The stalks are spaced about every two feet, just like the spacing used by farmers in an actual tobacco field. Some of the plants still have dried limbs, leaves, and seedpods that crumble and crunch if a viewer makes contact. During the reception, several small children were playing in the field. Some would try to pass through the narrowest places without making contact with the stalks. Others would chase one another through the rows. Running back and forth they would hit the plants causing them to violently shake and shed their dead leaves. Some of their parents would apologize, but I told them not to worry, the kids are a very important to the installation. As a child, I remember running and hiding in the fields of tobacco. I believe seeing these children playing in a field of dead tobacco is a very startling link to my past.
Nearly three decades ago, my family had farmed tobacco in the very field in which these plants had been taken. I searched for the connections between tobacco corporations, my family, and the institutions in between. I found the only link binding my family and the tobacco industry was the plants they raised. The tobacco grown to make cigarettes is an annual plant, which means, at the end of the season, the tobacco leaves are harvested, and the plant dies. The rows of dead plants in the installation represent my family's direct connection to the tobacco industry will end at my generation.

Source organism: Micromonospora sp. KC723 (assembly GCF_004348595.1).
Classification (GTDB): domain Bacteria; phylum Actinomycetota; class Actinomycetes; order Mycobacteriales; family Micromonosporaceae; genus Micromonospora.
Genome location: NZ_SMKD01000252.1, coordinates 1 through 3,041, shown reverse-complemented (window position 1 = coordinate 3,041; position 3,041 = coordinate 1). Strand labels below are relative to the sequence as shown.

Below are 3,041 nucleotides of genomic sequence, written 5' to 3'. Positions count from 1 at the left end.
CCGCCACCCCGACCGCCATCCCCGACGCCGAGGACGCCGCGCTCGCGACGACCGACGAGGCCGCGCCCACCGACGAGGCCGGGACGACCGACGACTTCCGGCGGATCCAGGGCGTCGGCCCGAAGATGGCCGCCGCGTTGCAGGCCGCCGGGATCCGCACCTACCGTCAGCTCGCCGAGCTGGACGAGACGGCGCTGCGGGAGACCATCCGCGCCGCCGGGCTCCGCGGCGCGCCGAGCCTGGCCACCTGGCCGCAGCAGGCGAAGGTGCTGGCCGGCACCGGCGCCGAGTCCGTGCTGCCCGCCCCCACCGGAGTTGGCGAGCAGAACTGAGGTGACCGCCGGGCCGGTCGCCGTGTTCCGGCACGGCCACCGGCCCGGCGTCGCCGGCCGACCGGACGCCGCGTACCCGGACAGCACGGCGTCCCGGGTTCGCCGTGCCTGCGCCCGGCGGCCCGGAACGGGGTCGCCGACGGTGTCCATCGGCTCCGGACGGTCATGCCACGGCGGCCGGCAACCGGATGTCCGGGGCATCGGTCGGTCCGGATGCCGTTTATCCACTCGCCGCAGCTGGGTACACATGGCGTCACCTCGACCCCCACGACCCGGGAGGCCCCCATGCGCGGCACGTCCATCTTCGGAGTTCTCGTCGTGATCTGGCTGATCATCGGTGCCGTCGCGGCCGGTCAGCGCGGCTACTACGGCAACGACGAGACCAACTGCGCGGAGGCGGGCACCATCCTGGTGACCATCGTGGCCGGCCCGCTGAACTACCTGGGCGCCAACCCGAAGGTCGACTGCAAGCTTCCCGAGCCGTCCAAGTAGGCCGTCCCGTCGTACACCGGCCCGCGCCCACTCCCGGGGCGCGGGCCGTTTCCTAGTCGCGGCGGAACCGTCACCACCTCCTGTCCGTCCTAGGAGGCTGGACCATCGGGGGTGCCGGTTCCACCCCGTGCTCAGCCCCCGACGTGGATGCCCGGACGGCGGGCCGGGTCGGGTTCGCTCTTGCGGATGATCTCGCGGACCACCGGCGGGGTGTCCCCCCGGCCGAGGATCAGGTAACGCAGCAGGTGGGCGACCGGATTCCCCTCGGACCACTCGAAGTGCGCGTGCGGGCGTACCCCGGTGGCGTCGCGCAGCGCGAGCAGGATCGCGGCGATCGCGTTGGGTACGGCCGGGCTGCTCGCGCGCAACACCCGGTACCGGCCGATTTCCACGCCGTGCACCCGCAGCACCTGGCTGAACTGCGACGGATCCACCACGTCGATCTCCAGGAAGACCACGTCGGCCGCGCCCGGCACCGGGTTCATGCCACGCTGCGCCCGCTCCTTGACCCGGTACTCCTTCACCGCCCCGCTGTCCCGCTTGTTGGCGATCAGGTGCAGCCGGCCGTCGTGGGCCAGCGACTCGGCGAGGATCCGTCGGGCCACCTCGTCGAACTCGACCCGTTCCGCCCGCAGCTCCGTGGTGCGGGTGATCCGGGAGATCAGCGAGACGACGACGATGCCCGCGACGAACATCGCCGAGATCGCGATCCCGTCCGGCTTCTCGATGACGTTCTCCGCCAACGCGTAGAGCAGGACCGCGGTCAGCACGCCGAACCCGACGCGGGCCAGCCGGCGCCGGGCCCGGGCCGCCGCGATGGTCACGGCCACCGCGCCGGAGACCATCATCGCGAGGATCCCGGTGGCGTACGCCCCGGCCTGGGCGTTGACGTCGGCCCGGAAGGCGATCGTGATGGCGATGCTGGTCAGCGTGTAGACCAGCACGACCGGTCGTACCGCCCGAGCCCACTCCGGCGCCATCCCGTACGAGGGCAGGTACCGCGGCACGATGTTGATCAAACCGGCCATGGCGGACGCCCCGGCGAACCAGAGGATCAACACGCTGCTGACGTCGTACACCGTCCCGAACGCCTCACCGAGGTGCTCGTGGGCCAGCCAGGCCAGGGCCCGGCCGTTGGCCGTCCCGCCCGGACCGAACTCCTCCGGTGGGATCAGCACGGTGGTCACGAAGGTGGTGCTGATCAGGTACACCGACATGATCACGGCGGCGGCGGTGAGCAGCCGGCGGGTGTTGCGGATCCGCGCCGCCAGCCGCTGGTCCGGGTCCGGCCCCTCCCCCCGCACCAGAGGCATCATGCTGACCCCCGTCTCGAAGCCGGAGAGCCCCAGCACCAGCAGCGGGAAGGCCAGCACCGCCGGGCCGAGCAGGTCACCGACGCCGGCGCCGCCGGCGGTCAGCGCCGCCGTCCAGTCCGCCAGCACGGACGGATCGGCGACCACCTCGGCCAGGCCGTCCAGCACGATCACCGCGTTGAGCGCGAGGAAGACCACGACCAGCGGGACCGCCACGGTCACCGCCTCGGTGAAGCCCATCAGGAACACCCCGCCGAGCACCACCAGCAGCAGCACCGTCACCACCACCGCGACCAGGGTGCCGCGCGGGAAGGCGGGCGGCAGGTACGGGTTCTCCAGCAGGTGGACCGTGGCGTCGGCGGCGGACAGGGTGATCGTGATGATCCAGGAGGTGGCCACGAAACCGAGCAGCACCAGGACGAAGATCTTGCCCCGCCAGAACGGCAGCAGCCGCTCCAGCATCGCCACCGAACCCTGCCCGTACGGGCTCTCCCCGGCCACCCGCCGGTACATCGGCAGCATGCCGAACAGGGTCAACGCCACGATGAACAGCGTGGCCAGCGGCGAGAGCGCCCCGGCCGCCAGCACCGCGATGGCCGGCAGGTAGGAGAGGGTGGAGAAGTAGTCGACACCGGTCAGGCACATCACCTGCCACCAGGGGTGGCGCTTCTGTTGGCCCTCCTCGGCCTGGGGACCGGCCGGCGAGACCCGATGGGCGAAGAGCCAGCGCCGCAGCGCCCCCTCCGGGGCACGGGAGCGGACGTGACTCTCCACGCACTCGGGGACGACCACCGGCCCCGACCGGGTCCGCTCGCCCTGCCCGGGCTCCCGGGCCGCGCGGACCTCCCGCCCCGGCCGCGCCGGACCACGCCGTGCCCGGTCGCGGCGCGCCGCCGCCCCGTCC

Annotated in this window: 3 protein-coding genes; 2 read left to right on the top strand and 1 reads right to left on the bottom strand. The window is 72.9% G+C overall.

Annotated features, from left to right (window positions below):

The field has been constructed so that as the viewer is drawn towards the altarpiece, the rows become more concentrated. This was done to suggest a similar focusing I dealt with in trying to mediate my problems with the tobacco industry. These directional cues, along with the dramatic lighting set the viewer up to interact with the altarpiece, which they are lead to.